1. Payments made to the Ontario provincial government by the federal government as Canada's share of the cost of construction of the trans-Canada highway in Ontario as at April 26, 1952, amount to $7,772,835.41.
2. Before money can be paid by the federal government to a provincial government for the construction of the trans-Canada highway, there must be a signed agreement between the two governments under the terms of the Trans-Canada Highway Act, chapter 40, of the Statutes of Canada, 1949, and the terms of the agreement must have been carried out, with respect to the work for which payment is claimed.
1. Wing plows, rotary plows, spreaders and dangers.
No. 2 Maritime Express No. 4 Ocean Limited . .
No. 60 Scotian
No. 6 from Sydney .. . . No. 8 from Sydney . . . . No. 10 from Sydney . . . No. 88 from Yarmouth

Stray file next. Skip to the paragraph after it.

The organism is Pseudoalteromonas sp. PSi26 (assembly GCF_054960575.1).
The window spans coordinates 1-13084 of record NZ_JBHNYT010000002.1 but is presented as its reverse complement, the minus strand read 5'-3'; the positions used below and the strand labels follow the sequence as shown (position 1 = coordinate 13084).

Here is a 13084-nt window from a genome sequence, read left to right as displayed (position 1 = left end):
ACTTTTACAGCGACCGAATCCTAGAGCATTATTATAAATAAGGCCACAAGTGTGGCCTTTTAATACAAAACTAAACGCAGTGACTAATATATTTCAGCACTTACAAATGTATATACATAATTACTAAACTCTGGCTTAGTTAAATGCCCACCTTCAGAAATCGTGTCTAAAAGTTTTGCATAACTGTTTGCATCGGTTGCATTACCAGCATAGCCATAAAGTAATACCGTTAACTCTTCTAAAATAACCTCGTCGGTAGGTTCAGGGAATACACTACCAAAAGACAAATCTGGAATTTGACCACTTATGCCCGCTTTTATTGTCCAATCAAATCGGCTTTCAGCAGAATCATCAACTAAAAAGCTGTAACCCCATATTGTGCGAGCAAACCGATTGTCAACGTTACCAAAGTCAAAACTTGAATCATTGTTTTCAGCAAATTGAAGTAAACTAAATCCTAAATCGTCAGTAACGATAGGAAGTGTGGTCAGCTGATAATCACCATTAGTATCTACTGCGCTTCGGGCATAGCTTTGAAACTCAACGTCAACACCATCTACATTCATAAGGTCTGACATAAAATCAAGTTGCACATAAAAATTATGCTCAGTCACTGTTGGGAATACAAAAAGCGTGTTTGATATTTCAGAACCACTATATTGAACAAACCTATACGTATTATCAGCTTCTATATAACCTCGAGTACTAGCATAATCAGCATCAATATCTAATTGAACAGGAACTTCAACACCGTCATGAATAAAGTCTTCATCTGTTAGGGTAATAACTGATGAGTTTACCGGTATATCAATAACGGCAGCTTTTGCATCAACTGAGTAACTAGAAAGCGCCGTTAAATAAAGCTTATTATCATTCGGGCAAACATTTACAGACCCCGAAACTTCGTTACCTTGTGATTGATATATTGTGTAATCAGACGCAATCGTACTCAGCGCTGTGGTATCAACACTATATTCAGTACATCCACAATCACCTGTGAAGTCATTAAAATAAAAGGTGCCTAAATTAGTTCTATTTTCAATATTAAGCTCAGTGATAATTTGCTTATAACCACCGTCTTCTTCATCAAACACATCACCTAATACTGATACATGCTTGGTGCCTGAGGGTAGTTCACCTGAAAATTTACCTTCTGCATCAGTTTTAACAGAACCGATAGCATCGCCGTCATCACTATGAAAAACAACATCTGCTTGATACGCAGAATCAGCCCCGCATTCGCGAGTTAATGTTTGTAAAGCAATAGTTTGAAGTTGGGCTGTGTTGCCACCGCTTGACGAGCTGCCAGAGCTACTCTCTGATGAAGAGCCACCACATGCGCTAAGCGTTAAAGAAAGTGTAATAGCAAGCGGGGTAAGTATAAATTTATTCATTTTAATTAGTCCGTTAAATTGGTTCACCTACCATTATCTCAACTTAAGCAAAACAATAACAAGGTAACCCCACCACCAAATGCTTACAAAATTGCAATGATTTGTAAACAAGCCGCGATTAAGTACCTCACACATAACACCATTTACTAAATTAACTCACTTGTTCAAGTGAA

2. Ca) 20 wing plows, 3 rotary plows, 6 spreaders and 9 dangers (maximum number available during the period in question).
(b) February 13:16 wing plows, 3 rotary plows, 4 spreaders and 9 dangers; February 18:19 wing plows, 3 rotary plows, 6 spreaders and 9 dangers; February 22:20 wing plows, 3 rotary plows, 6 spreaders and 9 dangers.
3. Wing plows, rotary plow, spreaders and dangers.
4. (a) 11 wing plows and 7 dangers; (b) same as (a) on each of dates.
5. (a) (i) January 23, $88,925. (ii) February 13, $91,592. (iii) February 18, $210,511.
(b) (i) January 23, $6,351. (ii) February 13, $11,406. (iii) February 18, $127,267.
Jan. 23 Feb. 13 Feb. 183' 10" late 2' 25" late 1' 25" late8' 55" late 4' 20" late 5' 15" late9' 25" late 4' 55" late 9' 25" lateOn time On time On time10" late 10" late On timeOn time 15" late On timeOn time On time 55" late